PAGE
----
Why You Need To Install A Drip Edge Made From Flashing When Adding New Gutters

Posted on: 7 June 2017

If your current gutters are old, broken, or corroded, now is the time to add new gutters to your home. If you are inexperienced when it comes to gutter installation, but you want to install the channels yourself, then you may decide to skip the installation of the drip edge. This edge is typically made from a layer of flashing that runs right along the very edge of the roof. This edge is important. Keep reading to learn why and also what may happen if you decide not to add the flashing.

It Prevents Ice Dams

If you live in a cold weather area, then you may see a lot of snow building on your roof during the winter months. In some cases, you also may see a layer of ice building just at the roof edge. This is called an ice dam and it prevents water from moving into the gutters when the snow melts. The water can then work its way underneath your shingles and create one or several roof leaks. 

An ice dam will typically develop when heat from the home seeps through the roof and causes the snow to melt. The water will then travel down the roof and freeze as it is exposed to colder temperatures. 

If you secure a drip edge made from flashing on the edge of the roof that meets the gutters, then you can prevent ice dams from developing. The flashing helps to move water more quickly into the gutters and it also creates a barrier over the roof edge where heat cannot escape from the home. This keeps snow from melting and then almost immediately freezing again when temperatures reach well below freezing.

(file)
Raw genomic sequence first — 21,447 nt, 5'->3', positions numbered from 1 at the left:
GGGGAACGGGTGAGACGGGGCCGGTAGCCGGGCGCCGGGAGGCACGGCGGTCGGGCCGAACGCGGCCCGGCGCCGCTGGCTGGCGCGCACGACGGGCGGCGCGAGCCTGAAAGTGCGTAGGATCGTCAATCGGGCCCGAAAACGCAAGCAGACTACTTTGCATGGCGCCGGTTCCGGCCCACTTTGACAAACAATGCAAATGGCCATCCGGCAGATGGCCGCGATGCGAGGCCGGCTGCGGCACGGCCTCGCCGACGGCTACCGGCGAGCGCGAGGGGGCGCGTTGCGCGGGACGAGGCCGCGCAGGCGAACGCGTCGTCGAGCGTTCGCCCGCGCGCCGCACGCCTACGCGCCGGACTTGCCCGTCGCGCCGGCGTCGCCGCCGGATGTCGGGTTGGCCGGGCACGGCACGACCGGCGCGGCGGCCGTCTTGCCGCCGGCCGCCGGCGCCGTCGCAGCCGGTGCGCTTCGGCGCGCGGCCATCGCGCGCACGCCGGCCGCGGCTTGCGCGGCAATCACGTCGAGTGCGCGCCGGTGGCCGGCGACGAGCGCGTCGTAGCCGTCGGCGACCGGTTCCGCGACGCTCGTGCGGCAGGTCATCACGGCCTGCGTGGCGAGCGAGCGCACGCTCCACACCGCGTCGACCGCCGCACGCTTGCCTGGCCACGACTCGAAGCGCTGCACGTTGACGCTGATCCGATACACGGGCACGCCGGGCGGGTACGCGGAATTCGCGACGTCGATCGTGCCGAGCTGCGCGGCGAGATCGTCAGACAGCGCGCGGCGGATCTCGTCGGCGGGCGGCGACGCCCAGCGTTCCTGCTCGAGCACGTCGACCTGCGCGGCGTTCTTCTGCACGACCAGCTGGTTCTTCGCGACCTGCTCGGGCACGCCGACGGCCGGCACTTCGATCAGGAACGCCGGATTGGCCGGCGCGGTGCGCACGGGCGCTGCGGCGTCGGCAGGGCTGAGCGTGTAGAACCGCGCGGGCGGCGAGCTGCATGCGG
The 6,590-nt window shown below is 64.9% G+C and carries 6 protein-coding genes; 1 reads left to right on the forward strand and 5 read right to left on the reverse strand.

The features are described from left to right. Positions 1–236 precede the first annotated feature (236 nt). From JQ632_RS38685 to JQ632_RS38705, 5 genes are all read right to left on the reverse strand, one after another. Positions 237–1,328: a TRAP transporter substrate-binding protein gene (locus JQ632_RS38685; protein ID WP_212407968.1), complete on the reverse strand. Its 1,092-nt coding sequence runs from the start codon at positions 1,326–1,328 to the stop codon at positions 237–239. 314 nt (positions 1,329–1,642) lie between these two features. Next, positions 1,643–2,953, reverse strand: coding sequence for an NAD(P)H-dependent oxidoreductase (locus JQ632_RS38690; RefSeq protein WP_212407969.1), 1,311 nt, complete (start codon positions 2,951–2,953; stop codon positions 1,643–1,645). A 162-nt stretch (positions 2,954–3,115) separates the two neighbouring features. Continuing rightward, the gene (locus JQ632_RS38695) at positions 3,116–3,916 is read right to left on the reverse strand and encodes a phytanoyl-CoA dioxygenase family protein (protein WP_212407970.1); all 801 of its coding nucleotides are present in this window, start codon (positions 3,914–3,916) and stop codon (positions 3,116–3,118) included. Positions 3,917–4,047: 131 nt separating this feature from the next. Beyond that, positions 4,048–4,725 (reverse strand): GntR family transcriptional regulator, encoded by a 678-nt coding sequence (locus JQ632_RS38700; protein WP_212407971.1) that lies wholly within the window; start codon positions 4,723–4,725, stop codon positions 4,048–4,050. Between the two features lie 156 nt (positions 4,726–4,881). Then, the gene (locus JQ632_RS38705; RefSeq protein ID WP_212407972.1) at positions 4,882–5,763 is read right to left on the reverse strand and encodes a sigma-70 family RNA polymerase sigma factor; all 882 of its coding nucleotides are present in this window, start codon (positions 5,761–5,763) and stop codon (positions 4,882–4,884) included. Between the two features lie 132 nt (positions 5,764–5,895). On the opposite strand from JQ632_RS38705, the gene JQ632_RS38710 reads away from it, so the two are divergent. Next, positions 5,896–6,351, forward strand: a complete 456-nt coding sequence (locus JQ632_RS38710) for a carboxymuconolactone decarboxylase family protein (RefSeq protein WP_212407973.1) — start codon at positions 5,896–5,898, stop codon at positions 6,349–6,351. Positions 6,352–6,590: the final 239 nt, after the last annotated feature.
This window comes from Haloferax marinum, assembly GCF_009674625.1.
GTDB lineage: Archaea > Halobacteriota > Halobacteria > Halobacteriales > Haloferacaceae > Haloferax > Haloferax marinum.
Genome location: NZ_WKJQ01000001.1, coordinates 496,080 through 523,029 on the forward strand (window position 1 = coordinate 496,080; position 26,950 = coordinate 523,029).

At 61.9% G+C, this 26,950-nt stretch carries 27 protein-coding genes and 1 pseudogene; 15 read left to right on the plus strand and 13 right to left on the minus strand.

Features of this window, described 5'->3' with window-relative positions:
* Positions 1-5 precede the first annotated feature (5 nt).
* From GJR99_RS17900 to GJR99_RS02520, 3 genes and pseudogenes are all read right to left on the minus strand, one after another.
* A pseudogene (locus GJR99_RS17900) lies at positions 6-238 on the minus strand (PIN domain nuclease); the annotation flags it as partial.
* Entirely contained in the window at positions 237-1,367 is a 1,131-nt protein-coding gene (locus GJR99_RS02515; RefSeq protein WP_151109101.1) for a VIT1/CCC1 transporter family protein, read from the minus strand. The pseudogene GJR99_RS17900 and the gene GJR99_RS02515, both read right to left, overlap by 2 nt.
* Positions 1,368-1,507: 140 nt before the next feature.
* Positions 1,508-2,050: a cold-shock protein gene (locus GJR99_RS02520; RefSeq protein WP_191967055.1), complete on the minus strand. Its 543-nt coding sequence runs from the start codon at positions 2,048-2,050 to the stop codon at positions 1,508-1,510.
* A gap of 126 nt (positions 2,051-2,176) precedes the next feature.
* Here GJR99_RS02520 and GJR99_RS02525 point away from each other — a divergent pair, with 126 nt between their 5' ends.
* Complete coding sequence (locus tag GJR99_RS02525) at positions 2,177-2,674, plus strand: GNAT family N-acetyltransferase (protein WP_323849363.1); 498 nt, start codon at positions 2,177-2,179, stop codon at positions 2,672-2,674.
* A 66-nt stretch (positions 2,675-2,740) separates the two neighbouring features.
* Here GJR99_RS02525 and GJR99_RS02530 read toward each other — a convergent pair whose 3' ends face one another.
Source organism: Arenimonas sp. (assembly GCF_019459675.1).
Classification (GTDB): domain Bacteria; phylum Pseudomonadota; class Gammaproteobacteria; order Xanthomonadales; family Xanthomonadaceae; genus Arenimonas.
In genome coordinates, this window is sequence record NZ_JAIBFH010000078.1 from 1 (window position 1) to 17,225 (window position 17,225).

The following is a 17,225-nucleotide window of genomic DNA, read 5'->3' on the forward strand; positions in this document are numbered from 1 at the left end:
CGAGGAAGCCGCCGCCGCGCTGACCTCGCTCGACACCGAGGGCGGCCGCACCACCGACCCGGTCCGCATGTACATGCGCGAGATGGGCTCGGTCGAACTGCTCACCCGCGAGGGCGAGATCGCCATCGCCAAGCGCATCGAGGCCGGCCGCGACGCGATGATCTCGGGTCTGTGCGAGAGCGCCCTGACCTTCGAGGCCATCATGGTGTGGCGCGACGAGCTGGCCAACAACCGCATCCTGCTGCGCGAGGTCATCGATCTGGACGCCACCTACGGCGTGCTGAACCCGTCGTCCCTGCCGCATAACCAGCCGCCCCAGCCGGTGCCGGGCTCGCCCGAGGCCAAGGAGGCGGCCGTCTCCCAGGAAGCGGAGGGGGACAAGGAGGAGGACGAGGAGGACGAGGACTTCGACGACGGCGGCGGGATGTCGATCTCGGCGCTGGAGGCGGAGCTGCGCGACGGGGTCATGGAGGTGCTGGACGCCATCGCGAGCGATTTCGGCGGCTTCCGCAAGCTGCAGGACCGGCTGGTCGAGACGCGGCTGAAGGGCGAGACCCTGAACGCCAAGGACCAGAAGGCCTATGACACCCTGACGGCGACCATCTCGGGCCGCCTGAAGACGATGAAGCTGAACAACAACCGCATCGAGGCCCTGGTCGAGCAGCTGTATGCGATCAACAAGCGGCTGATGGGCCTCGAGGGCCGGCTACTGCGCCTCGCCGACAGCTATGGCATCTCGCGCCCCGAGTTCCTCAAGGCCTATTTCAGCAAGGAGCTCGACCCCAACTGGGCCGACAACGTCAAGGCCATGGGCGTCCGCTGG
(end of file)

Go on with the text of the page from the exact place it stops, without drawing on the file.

If you have seen ice dams forming in the past, then keep in mind that a wider drip edge may be needed to properly prevent ice from forming. You may even need to add heat tape to the flashing. However, it is much safer to place heat tape over a layer of flashing than over your bare shingles, so this is another benefit of adding the drip edge.

It Keeps Your Roof In Good Condition

Sometimes homeowners will not create a distinctive drip edge. They will instead make sure the roofing shingles taper or bend into the gutters. While this may direct water, this can lead to water damage. Since the shingles sit in the gutters, they become congested with water during a heavy rain storm or when snow melts from the roof.

The shingles wick up the water and they can transfer this water to your roof deck. This can cause rot across the deck over time or it can create general deterioration issues. Also, shingles that remain wet will wrinkle and swell. These shingles can tear much more easily and pull away from the roof. Over time, the shingles will need to be replaced.

If you do not want to think about a roof replacement in your future, then make sure that your flashing completely covers the shingles on the edge of the roof.